Before I got too much further along writing code against my simulation enviroment (ok, right now it only simulates the DMD), I thought it would be a good idea to take the time to make sure the build environment actually built cross platform.
This is always a good exercise and avoids things like assuming certain libraries will be present on the target board and later finding out they have yet to be ported. Fortunately I don't seem to be running into any such problems. The other benefit was that I was already hacking exceptions for the simulator which had to be unwound and written properly to run on the arm board.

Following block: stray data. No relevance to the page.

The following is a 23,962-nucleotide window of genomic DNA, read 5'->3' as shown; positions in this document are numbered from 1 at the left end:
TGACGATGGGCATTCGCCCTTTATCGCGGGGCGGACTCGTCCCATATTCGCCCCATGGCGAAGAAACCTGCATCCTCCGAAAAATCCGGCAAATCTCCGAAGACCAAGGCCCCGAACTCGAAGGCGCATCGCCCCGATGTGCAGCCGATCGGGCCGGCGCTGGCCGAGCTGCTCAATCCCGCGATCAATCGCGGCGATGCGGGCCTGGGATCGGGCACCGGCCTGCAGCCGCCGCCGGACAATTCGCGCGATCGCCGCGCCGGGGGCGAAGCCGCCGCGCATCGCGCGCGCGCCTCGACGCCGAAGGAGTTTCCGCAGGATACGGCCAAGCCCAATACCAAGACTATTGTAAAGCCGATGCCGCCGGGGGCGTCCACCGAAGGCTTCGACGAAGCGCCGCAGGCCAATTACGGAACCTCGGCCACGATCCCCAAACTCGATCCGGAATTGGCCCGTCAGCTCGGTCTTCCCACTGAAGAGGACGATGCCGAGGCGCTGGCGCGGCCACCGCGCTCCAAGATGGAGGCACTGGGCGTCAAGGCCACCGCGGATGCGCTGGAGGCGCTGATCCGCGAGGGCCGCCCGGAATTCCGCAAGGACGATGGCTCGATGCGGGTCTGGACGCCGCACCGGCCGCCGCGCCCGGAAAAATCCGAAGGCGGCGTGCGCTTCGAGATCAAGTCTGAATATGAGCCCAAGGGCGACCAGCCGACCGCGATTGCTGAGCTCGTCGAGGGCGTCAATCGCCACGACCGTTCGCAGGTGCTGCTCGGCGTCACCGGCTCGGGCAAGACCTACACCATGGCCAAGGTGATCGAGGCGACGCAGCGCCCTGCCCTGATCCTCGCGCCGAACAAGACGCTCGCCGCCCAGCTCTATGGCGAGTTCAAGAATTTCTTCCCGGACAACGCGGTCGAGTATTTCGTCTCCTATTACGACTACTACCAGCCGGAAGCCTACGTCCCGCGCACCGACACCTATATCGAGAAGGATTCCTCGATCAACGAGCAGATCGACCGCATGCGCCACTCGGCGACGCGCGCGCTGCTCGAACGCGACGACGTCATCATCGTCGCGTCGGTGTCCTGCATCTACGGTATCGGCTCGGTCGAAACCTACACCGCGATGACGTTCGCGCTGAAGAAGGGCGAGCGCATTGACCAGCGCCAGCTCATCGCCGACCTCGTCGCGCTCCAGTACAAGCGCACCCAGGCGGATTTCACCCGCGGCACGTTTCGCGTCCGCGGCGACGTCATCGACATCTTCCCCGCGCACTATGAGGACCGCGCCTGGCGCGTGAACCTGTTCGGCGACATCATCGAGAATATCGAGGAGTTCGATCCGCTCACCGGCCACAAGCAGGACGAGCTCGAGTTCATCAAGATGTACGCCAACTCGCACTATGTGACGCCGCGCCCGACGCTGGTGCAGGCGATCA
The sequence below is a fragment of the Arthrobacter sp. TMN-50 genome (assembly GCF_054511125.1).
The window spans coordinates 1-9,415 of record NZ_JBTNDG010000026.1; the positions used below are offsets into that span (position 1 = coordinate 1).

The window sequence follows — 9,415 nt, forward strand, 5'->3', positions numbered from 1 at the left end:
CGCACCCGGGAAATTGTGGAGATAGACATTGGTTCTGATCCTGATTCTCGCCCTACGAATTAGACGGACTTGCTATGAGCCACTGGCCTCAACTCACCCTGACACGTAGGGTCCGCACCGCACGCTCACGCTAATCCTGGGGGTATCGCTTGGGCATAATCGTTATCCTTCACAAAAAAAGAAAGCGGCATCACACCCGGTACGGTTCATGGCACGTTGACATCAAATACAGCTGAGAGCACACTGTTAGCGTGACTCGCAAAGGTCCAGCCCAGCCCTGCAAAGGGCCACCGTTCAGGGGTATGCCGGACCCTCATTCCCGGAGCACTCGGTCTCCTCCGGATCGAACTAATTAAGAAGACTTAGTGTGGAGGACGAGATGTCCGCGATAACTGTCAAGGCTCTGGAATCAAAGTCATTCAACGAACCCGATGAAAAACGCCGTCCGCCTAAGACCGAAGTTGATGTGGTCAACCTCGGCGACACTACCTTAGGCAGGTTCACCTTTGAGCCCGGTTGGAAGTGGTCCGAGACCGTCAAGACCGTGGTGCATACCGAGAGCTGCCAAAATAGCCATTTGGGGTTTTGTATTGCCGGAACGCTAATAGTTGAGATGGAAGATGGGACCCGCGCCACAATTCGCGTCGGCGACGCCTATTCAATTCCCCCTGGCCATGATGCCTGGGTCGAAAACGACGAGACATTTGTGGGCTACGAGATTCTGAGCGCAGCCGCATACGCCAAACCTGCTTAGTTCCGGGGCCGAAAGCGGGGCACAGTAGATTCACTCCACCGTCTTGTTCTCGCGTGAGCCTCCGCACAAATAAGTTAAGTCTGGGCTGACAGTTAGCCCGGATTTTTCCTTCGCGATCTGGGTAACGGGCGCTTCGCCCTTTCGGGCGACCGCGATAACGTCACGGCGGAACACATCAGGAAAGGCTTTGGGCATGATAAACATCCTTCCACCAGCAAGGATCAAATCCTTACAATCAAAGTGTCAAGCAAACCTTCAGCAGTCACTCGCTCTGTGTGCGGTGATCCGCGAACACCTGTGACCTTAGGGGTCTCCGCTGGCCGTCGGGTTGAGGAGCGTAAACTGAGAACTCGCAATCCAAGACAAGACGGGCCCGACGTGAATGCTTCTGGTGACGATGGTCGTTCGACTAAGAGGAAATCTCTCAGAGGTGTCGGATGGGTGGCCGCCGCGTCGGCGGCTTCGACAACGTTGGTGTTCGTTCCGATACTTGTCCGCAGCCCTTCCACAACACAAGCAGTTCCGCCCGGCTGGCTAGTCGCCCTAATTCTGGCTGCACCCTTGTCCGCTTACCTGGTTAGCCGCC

I also took the time to hook up an extra hub so that the board was visible to the network. This only took some minor tweaking of the board's net configuration (it was set up for a different subnet than I'm using at home), but I can now either use ftp to transfer code to the board or mount the dev build directory via NFS on the board. This saves a lot of time screwing with binary sending of files via minicom.
All excellent progress toward a reasonably professional setup for cross platform developing. And the pinball code actually runs on the board!
Next up will be to dive in and write a proper driver for the GPIO as it will be used for the pinball machine.